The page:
Frank Weber is GM's straight-shooting vehicle line executive of the Volt program. I had the chance to ask him what was happening with mule development.  At this point there are 35 or so developmental mule vehicles.  Mules are early prototypes that have the full Voltec drivetrain but a borrowed interior and exterior.  Within days the engineering freeze on the first true Volt prototypes or integration cars will occur.
What is the current status of the mules, since you are done with this phase, and where are they in the testing process?
Actually what is happening is we have done all the testing as planned last year. We have been using the winter for winter tests. You are counting in summers and winters. This is a very important phase to test everything under very cold conditions and this is what has been happening now.

So are you still figuring out the control algorithms and computer code?
This is all the standard procedures in a car and you know what to do and we have all those controls incorporated into the cars. But now what's happening is the true development work that you say OK this is the temperature of the battery, and this is the temperature of the system, and this is what happens when you are plugged in, etc.

There are parameters that we call calibration, you have the basic software functionality on those cars defined, and then we start to calibrate it looking at the temperature and when to we start it, what is the true power of the battery at a certain temperature , etc.

How do you know how the batteries are performing in the mules, and how can you extrapolate forward to know that you hit the right sweet spot to make the battery last 10 years?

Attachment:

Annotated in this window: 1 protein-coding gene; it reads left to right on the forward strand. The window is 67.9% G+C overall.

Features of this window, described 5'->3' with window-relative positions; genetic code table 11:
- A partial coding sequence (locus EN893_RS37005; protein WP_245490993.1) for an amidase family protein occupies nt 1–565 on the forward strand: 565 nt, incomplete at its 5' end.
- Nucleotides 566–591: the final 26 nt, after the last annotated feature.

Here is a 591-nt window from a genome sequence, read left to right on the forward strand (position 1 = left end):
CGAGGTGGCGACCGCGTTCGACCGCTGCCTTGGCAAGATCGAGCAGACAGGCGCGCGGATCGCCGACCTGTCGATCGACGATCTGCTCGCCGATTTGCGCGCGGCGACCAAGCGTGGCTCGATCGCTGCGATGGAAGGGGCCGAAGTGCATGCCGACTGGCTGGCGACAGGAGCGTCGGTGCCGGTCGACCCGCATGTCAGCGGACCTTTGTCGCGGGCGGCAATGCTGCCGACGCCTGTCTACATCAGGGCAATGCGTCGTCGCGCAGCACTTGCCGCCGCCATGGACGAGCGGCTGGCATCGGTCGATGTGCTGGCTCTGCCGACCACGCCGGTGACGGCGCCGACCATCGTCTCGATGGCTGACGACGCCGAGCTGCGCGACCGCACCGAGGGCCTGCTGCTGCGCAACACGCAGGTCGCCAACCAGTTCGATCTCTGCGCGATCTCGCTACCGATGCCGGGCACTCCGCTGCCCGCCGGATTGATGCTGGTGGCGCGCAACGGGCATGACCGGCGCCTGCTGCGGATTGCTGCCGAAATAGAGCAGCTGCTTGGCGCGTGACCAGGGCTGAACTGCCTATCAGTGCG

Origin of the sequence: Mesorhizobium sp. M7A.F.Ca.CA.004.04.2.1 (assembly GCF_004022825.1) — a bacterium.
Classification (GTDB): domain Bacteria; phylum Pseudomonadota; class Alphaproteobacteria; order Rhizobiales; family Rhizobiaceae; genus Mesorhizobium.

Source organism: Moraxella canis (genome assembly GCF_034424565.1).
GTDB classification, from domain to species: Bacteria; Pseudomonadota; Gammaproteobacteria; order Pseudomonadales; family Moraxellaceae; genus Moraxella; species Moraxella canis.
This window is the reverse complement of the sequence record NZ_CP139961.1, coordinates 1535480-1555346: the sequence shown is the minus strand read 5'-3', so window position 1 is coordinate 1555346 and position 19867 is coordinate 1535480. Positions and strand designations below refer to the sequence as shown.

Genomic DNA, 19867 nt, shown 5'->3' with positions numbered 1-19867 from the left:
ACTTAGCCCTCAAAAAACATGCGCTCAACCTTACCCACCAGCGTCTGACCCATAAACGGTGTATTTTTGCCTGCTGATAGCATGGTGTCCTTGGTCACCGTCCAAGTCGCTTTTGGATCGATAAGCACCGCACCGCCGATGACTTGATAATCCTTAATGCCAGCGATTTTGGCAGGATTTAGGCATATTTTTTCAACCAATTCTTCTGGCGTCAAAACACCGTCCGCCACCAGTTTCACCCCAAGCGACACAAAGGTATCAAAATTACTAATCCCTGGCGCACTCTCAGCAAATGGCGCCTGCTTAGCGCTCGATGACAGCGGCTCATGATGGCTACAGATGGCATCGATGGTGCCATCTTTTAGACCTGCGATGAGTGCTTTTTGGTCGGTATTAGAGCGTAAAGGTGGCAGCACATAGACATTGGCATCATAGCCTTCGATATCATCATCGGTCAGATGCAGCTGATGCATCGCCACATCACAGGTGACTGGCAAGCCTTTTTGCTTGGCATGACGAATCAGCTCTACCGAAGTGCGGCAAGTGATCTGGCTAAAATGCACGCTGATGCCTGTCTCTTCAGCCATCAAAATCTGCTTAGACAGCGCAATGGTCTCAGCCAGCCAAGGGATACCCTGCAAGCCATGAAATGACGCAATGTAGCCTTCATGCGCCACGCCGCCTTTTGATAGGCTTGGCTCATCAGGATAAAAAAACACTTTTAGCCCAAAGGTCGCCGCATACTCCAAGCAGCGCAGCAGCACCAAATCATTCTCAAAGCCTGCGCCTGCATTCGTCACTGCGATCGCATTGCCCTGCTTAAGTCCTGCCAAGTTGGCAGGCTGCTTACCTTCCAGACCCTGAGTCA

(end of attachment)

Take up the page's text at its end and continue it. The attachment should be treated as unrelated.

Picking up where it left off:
What you know is what the behavior is for the cars that we are testing, and then you make an assumption for how a component will behave over time and how it will behave under the same situation in several years.  This is what we call accelerated testing. This gives you some indication of durability.

The piece that is tricky and interesting about the battery is to do a really accurate extrapolation of the true behavior. For a mechanical part this is very simple. For a mechanical part you can replicate its lifetime and find out when it will break.

The battery is electrochemical and its more difficult to make those extrapolations. This is part of the learning we have to do, battery learning between the battery supplier LG and us. By the way this is still the element of risk. This is also why we are unable to get the car out any sooner. It is those things that have to be developed now with the components that are representative of the production vehicle.  There is no way to do this any faster.

Have you started to build the integration vehicles yet?
No this is a different phase. Mule cars are now completed and have been since last year. They were all built on time. Whats happening now is those mule cars are now being tested up until the middle of 2009 and then they are replaced by the next generation of vehicles which are called integration vehicles. It takes a couple of weeks to complete the build.

Are the internal parts on those more refined than the current generation.
Yes, always. Whats true in the development is if you find something you might make a small adjustment to it to improve it. Its an updated version of those components.

Are you going to take those integration vehicles out of the test grounds and drive them around the real world?
Normally you have to be a little bit careful, but since we've shown the world the production version we can in principle take them wherever we want.

Will you?
Only if it is value added. There are a couple of interesting streets in the world where development insight is really generated. Then it might make sense to take then out there. By the way the current mule cars are being taken out on the public roads.